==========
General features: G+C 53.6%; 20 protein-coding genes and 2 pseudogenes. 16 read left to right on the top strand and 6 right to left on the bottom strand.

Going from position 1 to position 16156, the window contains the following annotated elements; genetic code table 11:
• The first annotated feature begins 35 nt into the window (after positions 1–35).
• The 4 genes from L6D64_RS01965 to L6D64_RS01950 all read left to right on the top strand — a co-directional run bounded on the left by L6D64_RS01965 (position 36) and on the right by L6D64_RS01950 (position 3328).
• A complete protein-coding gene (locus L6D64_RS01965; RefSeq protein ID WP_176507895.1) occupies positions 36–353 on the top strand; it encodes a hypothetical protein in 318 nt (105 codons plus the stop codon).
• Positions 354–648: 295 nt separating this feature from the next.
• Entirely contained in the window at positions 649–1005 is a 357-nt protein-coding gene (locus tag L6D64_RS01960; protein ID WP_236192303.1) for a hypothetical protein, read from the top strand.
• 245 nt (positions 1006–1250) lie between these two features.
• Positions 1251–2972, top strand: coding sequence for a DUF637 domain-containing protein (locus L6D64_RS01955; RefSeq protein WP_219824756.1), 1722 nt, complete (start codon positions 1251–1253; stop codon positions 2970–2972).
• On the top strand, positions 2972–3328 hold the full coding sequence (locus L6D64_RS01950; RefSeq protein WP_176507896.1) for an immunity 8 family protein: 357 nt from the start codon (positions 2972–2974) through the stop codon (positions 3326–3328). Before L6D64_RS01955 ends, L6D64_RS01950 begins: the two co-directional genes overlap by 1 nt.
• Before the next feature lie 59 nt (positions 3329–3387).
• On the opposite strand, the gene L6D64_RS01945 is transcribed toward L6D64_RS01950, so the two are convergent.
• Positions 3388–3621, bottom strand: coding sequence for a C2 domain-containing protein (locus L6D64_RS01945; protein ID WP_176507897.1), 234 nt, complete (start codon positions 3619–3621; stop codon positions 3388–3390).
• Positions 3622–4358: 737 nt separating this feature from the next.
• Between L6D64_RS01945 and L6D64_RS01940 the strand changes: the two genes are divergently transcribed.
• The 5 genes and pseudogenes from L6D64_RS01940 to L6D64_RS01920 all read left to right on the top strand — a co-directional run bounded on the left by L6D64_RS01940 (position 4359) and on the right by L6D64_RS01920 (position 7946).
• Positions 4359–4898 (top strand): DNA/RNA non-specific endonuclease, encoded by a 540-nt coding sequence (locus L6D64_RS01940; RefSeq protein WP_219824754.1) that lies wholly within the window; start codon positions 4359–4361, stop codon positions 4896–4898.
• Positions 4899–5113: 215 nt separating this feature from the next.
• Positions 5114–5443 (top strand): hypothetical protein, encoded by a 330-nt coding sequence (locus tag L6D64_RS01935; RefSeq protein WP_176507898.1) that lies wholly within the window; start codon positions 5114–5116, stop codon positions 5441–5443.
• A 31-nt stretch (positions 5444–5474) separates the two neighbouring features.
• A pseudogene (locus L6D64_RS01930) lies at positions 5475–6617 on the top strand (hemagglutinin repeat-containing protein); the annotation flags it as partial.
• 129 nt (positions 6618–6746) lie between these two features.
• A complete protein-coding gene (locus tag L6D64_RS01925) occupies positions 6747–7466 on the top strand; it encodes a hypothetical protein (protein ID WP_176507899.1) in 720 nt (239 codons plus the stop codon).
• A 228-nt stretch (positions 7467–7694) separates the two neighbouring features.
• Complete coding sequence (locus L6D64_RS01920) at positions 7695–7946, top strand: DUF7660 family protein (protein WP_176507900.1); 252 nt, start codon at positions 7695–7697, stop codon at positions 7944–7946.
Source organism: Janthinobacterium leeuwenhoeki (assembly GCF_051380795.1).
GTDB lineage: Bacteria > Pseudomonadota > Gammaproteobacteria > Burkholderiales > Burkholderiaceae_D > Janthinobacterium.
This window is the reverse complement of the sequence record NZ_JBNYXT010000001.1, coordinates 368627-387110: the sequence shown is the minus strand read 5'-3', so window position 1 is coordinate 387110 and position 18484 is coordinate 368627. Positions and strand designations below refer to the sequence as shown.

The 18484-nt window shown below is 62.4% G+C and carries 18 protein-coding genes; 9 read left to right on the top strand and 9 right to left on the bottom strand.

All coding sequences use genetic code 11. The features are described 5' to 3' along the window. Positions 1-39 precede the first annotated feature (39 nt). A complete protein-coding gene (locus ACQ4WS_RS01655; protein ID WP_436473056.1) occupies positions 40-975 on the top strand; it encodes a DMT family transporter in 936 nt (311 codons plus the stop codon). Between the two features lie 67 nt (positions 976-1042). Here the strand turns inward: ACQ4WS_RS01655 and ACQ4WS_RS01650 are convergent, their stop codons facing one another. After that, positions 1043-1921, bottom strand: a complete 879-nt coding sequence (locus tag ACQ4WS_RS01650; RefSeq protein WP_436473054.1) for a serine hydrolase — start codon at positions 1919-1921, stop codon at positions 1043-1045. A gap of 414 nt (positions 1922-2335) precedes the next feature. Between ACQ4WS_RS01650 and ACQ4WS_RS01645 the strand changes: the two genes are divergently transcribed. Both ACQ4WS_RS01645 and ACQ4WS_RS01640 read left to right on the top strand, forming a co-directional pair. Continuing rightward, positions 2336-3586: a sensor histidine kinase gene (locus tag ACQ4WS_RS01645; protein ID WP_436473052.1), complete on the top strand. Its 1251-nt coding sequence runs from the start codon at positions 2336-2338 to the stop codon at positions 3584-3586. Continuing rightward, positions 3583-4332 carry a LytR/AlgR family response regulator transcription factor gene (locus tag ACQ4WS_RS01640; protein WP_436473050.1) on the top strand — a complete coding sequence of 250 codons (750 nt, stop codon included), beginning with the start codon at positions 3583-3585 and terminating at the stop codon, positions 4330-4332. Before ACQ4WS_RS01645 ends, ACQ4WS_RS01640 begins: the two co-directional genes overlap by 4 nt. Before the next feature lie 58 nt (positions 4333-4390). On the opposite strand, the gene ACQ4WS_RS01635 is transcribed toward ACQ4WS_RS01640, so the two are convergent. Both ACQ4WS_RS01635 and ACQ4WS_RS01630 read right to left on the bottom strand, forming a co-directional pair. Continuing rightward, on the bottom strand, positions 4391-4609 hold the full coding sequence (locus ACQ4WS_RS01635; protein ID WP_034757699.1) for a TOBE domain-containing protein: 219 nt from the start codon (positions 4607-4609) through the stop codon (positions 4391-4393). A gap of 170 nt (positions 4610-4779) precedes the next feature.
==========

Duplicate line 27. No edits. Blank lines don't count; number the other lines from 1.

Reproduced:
GTDB lineage: Bacteria > Pseudomonadota > Gammaproteobacteria > Burkholderiales > Burkholderiaceae_D > Janthinobacterium.